-- Robert Preidt
FRIDAY, Jan. 10, 2014 (HealthDay News) -- Women are four times
more likely than men to seek weight-loss surgery, a new study
And men typically are older, more obese and sicker than women
when they do see a doctor about having the procedure, the
"It is important for men to realize that obesity poses a serious threat to their health and life spans," senior study author Dr. Mohamed Ali, chief of bariatric surgery at the University of California, Davis, said in a university news release. "A patient who is 100 pounds or more above his ideal body weight poses a therapeutic dilemma and should be referred to a surgeon."
Ali said that although weight-loss surgery can help obese men,
surgeons must weigh the potential benefits against a patient's risk
for post-surgical complications.
"This risk would be significantly lessened if obese males were referred to [weight-loss] surgeons before they develop serious disease complications," Ali said.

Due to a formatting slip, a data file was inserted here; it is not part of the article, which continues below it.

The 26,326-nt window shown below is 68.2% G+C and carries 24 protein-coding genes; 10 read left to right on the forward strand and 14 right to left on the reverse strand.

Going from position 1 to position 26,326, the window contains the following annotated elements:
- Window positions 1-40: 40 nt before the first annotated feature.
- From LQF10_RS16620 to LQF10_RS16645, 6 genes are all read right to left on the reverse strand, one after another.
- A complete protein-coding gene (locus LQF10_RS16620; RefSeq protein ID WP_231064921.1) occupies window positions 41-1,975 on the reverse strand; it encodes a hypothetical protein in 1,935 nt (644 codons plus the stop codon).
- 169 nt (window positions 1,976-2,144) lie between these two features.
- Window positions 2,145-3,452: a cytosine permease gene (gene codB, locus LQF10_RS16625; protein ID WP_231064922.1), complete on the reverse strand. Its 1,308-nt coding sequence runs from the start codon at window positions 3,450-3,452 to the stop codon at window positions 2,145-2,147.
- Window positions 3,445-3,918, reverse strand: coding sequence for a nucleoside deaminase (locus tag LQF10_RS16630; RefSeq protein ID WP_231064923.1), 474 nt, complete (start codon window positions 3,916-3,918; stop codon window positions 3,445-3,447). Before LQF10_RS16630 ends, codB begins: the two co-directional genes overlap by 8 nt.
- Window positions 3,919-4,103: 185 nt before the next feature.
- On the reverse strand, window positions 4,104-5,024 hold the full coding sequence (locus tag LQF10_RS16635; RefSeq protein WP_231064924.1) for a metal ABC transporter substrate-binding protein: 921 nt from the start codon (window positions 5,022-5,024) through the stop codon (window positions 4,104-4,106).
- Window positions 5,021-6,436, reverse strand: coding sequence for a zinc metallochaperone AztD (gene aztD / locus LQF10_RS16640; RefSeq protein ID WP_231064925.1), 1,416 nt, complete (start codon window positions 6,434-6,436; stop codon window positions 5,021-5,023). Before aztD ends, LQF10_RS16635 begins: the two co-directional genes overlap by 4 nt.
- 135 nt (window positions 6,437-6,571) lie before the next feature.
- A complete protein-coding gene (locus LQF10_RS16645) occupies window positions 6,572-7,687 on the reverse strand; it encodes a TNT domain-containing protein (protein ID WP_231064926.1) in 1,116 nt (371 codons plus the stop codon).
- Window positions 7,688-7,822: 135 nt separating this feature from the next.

For the study, published in the December issue of the journal
Surgical Endoscopy, researchers examined data from nearly
1,400 patients who were evaluated for weight-loss surgery at UC
Davis between 2002 and 2006. Nearly 82 percent of the patients were
The male patients had more obesity-related health problems than
women (an average of 4.5 versus 4.2) and more serious forms of
these conditions. For example, men were more likely to have high
blood pressure (69 percent versus 55 percent), diabetes (36 percent
versus 29 percent) and obstructive sleep apnea (72 percent versus
46 percent). Metabolic syndrome, a combination of conditions that
increases the risk of heart disease, also was more common among
males (21 percent versus 15 percent).
Men also tended to have higher body-mass index (BMI), a measure
of body fat based on height and weight. The men's average BMI was
nearly 49, while women's BMI averaged less than 47. A BMI greater
than 40 is considered severely obese.
Other differences: Male patients were about two years older than
female patients and more likely to be over age 50.
At the time Ali conducted his analysis, 70 percent of the
patients in the study had undergone weight-loss surgery, but only
14 percent of them were men.
The U.S. National Institute of Diabetes and Digestive and Kidney
Diseases has more about
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